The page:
Embracing hybrid workplaces
Hybrid work refers to people working flexibly from a combination of office sites, their home, or other remote locations.
While flexible work arrangements existed pre-pandemic, COVID-19 accelerated the frequency and extent of these arrangements. This has become a catalyst for employees to re-examine their relationship with work – not only how, when, and where but why they work. According to the 2021 Microsoft Work Trend Index, 73% of people want remote work options to stay post-pandemic and 46% plan to move because they can now work remotely.
This makes hybrid work arrangements critical to attracting, retaining, and engaging employees. It also makes navigating this new environment more complex.
Organisations are benefiting from this shift because it:
- Empowers employees to work when and where they are at their best
- Unlocks access to diverse talent by offering employees flexibility and support for their family commitments, location, disabilities, and individual needs
- Redefines long-standing and traditional measures of productivity and collaboration, driving increased innovation or organisations and more fulfilling experiences for employees
The Belonging Imperative
According to the 2021 Mercer Global Talent Trends Study, employees who are likely to agree with the statement that an organisation “make(s) me feel like I belong here” are four times more likely to believe that their company understands their unique skills and interests.
This highlights the intimate connection between belonging and feeling valued, both of which are critical to building workplaces that attract, retain, and engage employees. Yet, the 2021 Microsoft Work Trend Index found that over 40% of the Australian workforce are considering leaving their employer within the next year. In an already talent-short market, , this makes the need for organisations to act and protect their greatest asset – their people – ever critical.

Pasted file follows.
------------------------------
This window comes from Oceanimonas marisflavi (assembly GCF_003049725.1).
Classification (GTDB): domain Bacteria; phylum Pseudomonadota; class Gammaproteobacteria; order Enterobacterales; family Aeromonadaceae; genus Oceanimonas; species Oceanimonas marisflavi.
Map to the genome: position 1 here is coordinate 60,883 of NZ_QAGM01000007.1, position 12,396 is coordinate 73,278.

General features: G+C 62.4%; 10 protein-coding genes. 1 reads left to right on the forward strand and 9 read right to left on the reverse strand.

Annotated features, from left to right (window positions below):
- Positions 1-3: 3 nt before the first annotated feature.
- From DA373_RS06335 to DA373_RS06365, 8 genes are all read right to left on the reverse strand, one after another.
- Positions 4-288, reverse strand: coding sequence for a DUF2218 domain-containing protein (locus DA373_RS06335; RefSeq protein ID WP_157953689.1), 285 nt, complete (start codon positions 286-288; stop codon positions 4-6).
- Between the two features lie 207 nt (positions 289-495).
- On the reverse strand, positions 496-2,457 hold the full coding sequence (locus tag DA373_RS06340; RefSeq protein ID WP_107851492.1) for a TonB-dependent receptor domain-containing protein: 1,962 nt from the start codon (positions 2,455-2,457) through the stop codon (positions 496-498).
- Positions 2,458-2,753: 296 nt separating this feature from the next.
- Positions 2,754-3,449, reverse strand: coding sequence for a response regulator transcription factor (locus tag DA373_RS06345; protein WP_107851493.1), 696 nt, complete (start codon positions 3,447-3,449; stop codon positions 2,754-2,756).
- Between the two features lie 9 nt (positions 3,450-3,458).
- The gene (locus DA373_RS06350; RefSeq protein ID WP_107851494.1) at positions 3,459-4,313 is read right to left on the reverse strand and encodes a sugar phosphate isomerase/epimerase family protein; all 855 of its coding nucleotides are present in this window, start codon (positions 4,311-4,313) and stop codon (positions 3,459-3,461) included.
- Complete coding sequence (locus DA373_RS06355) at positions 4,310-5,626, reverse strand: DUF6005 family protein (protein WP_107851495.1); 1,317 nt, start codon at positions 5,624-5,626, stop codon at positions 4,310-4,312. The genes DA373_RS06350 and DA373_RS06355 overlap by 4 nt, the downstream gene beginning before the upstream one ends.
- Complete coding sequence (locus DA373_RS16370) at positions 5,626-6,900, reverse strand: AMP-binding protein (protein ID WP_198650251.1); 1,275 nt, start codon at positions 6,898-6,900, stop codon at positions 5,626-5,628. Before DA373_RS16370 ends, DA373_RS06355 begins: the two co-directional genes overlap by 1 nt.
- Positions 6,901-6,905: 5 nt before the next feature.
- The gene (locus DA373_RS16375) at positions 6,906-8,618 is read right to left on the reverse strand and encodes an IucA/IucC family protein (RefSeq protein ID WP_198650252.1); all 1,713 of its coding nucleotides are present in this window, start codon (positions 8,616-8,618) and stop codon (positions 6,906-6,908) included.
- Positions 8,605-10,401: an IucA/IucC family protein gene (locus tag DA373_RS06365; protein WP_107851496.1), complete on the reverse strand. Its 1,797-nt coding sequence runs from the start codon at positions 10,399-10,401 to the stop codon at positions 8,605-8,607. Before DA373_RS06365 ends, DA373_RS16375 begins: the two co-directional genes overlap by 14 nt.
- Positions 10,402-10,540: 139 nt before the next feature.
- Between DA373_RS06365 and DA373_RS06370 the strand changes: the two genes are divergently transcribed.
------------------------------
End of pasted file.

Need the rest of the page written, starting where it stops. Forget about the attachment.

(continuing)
For business leaders, there are three ways to help foster a sense of connection and belonging across their organisations in a hybrid world.
- Create spaces for people to connect anywhere they are located
“Companies using technology to create places for incidental interactions, which can seem so trivial, but they are what humans crave.” – Tim Dean, philosopher and author
Data from Microsoft shows that remote work has resulted in employees’ networks becoming more siloed. The share of collaboration time with cross-group connections dropped by approximately 25% of the pre-pandemic level. Employees also reported feeling 7% less satisfied with the quality of their connection with their co-workers compared to the 12 months prior.
These shifts detract from a sense of belonging at work and pose a threat to innovation, as new ideas are exposed to less challenge and diversity of thought. This is pushing leaders and teams to creatively seek new ways of connecting, collaborating, and socialising in a hybrid world.
During the pandemic, workplaces have effectively used virtual:
- Messaging platforms for informal individual and team connection
- Whiteboards and brainstorming platforms
- Networking sessions using breakout rooms
- Optional drop-in sessions – for social and business purposes